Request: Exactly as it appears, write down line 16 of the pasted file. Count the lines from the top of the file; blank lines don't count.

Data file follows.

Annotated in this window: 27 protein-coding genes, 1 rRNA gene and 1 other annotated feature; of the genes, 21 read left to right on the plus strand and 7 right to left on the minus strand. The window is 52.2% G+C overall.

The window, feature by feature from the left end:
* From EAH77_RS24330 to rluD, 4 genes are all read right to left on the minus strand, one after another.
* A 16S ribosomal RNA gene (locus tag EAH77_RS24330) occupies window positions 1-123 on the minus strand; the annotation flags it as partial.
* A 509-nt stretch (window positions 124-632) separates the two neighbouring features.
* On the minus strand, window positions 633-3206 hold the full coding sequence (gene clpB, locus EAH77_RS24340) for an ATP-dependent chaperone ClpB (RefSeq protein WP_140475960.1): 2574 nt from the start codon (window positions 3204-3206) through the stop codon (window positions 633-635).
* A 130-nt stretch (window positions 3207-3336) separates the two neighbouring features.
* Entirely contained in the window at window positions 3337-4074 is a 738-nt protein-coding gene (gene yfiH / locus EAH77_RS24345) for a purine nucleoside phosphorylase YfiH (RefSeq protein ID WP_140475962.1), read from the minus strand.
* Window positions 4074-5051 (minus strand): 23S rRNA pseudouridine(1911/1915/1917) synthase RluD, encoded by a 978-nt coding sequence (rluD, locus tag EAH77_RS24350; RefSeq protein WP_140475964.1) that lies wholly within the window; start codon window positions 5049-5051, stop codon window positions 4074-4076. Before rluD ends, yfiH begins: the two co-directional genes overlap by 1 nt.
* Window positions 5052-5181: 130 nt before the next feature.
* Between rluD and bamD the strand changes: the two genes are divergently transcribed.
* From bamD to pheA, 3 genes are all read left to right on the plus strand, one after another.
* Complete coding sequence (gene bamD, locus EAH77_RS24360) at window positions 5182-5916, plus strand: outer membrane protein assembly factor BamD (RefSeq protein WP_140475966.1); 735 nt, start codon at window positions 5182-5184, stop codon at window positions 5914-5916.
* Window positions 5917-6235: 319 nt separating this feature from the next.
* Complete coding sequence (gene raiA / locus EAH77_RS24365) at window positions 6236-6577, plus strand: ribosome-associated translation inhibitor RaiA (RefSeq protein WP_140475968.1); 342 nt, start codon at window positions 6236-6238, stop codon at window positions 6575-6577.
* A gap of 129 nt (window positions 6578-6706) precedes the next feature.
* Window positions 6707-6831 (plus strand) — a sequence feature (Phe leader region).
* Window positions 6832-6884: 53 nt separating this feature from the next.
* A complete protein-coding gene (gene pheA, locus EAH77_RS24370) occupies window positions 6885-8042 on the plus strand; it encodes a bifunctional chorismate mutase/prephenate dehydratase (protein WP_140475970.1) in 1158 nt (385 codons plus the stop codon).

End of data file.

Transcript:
* A gap of 129 nt (window positions 6578-6706) precedes the next feature.